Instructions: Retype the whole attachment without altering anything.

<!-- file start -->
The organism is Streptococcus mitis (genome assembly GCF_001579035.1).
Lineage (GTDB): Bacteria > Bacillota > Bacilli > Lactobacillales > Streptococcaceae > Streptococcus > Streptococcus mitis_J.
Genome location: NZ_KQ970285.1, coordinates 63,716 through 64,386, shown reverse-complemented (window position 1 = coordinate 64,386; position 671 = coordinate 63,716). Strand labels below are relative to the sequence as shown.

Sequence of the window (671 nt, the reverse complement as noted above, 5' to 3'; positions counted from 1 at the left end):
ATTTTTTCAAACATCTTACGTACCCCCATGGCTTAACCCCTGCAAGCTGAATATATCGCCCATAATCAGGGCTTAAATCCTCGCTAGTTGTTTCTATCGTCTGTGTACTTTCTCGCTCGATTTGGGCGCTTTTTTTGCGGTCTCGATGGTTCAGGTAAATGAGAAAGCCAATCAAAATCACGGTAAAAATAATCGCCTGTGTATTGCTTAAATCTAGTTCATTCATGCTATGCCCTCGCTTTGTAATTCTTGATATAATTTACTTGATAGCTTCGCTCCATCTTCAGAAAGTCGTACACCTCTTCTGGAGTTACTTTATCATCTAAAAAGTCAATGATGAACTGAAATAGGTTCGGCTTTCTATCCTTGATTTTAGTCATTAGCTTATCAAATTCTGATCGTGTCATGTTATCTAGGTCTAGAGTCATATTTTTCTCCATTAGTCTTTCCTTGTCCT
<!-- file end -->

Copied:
The organism is Streptococcus mitis (genome assembly GCF_001579035.1).
Lineage (GTDB): Bacteria > Bacillota > Bacilli > Lactobacillales > Streptococcaceae > Streptococcus > Streptococcus mitis_J.
Genome location: NZ_KQ970285.1, coordinates 63,716 through 64,386, shown reverse-complemented (window position 1 = coordinate 64,386; position 671 = coordinate 63,716). Strand labels below are relative to the sequence as shown.

Sequence of the window (671 nt, the reverse complement as noted above, 5' to 3'; positions counted from 1 at the left end):
ATTTTTTCAAACATCTTACGTACCCCCATGGCTTAACCCCTGCAAGCTGAATATATCGCCCATAATCAGGGCTTAAATCCTCGCTAGTTGTTTCTATCGTCTGTGTACTTTCTCGCTCGATTTGGGCGCTTTTTTTGCGGTCTCGATGGTTCAGGTAAATGAGAAAGCCAATCAAAATCACGGTAAAAATAATCGCCTGTGTATTGCTTAAATCTAGTTCATTCATGCTATGCCCTCGCTTTGTAATTCTTGATATAATTTACTTGATAGCTTCGCTCCATCTTCAGAAAGTCGTACACCTCTTCTGGAGTTACTTTATCATCTAAAAAGTCAATGATGAACTGAAATAGGTTCGGCTTTCTATCCTTGATTTTAGTCATTAGCTTATCAAATTCTGATCGTGTCATGTTATCTAGGTCTAGAGTCATATTTTTCTCCATTAGTCTTTCCTTGTCCT